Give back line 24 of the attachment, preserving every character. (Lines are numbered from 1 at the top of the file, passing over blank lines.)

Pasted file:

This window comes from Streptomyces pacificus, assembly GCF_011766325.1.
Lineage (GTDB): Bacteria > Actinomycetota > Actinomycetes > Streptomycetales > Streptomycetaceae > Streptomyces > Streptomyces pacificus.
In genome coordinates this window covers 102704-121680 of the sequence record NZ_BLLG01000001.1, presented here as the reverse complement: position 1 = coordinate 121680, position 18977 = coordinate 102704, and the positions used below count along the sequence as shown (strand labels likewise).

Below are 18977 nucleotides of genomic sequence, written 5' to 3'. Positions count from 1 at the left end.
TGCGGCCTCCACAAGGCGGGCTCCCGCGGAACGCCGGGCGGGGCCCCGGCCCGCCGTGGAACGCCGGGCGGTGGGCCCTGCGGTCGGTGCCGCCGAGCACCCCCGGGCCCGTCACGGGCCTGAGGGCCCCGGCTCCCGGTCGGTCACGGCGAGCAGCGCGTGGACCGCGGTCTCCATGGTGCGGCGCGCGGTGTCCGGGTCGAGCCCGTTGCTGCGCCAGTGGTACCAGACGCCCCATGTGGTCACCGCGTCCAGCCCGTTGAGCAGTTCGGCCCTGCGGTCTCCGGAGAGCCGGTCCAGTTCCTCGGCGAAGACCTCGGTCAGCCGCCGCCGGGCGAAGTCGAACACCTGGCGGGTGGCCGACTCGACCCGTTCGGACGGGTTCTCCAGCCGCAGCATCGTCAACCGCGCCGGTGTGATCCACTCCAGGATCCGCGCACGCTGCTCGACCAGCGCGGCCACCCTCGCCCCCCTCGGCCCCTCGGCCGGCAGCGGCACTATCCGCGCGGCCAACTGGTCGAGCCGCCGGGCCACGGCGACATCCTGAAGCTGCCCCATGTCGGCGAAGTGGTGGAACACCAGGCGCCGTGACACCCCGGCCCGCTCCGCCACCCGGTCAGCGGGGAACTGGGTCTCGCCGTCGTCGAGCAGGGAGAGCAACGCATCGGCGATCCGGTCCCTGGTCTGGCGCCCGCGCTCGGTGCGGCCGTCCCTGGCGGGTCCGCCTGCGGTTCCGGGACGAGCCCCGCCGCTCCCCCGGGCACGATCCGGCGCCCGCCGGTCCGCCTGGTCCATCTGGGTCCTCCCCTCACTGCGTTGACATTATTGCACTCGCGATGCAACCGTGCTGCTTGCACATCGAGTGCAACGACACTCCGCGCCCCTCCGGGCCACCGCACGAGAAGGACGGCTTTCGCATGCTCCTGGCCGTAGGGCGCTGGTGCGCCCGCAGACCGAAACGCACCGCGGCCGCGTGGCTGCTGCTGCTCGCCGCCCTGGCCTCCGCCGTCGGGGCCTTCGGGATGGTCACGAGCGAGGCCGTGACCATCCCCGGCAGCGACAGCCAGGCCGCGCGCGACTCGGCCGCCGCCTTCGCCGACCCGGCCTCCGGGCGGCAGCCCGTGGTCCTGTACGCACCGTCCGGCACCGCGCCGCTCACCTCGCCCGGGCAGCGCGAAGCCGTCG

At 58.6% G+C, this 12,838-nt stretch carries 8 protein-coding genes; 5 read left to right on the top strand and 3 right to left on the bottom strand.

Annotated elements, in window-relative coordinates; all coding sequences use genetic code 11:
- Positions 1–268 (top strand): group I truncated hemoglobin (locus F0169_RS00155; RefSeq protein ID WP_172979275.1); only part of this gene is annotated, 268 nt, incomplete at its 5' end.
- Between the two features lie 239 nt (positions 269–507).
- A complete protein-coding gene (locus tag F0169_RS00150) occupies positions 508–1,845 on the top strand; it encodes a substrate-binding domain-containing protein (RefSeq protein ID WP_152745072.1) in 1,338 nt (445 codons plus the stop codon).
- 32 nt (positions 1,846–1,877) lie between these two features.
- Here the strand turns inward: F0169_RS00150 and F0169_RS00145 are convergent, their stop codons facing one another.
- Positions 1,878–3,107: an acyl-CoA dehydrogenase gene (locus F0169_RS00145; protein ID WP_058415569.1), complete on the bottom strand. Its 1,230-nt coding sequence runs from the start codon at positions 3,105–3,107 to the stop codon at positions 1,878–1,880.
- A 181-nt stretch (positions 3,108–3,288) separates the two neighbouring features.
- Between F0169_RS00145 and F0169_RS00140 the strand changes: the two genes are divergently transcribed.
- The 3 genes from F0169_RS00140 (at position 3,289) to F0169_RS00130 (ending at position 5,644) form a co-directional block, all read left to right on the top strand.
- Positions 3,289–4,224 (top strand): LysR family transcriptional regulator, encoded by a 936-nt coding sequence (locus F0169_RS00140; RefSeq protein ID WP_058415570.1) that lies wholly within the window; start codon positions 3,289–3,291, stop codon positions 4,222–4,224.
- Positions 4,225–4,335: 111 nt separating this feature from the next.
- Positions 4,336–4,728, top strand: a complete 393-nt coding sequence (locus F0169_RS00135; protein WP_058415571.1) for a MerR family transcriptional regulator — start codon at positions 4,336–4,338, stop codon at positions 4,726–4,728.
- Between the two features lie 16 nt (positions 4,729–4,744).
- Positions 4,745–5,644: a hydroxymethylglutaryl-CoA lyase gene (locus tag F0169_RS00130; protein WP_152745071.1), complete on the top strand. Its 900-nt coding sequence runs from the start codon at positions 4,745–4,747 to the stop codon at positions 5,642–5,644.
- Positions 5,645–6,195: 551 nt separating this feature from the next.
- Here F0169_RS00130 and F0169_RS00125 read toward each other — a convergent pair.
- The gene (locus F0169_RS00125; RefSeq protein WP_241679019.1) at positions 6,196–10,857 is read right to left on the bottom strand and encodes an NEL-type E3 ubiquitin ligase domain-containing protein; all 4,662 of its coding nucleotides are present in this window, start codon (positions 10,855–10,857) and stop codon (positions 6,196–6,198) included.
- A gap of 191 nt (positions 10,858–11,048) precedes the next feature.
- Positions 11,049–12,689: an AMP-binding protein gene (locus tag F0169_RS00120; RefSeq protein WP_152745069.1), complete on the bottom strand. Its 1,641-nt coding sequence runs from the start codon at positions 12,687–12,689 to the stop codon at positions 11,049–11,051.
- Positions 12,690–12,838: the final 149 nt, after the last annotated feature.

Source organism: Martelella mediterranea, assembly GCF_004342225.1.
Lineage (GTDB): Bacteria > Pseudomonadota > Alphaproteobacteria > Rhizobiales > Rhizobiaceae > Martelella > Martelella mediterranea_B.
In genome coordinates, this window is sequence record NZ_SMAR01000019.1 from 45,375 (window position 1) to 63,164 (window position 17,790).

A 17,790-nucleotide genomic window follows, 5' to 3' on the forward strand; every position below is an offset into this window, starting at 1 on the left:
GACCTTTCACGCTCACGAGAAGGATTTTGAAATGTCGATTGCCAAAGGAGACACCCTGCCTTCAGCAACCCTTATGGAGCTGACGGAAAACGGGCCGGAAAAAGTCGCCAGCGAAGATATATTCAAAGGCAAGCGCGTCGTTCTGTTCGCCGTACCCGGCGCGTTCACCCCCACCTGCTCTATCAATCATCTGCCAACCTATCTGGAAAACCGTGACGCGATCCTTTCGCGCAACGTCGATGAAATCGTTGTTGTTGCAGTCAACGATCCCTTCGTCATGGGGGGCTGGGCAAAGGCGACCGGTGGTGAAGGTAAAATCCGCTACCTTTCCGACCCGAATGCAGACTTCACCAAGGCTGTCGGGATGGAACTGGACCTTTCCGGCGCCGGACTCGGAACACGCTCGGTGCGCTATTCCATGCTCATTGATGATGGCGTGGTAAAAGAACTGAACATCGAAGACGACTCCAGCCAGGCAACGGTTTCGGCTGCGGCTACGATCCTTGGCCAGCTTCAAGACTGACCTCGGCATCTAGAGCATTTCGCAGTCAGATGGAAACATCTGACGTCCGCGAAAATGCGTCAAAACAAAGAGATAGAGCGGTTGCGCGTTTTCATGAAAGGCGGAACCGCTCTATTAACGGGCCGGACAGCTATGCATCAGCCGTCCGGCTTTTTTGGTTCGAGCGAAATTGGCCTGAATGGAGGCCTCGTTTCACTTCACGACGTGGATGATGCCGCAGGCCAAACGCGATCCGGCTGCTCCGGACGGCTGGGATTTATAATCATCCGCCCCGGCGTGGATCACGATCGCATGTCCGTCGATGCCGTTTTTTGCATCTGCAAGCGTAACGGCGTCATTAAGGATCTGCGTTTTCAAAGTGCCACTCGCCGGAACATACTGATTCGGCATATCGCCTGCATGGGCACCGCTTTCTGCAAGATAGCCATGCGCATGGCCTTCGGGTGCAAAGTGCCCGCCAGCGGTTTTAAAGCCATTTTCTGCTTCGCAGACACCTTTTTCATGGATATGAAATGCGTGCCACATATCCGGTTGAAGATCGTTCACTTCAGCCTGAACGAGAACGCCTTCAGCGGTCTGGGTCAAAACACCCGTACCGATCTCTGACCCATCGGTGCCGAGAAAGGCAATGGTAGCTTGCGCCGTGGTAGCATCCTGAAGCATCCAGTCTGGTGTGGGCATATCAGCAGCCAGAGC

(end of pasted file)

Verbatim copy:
- The gene (locus F0169_RS00125; RefSeq protein WP_241679019.1) at positions 6,196–10,857 is read right to left on the bottom strand and encodes an NEL-type E3 ubiquitin ligase domain-containing protein; all 4,662 of its coding nucleotides are present in this window, start codon (positions 10,855–10,857) and stop codon (positions 6,196–6,198) included.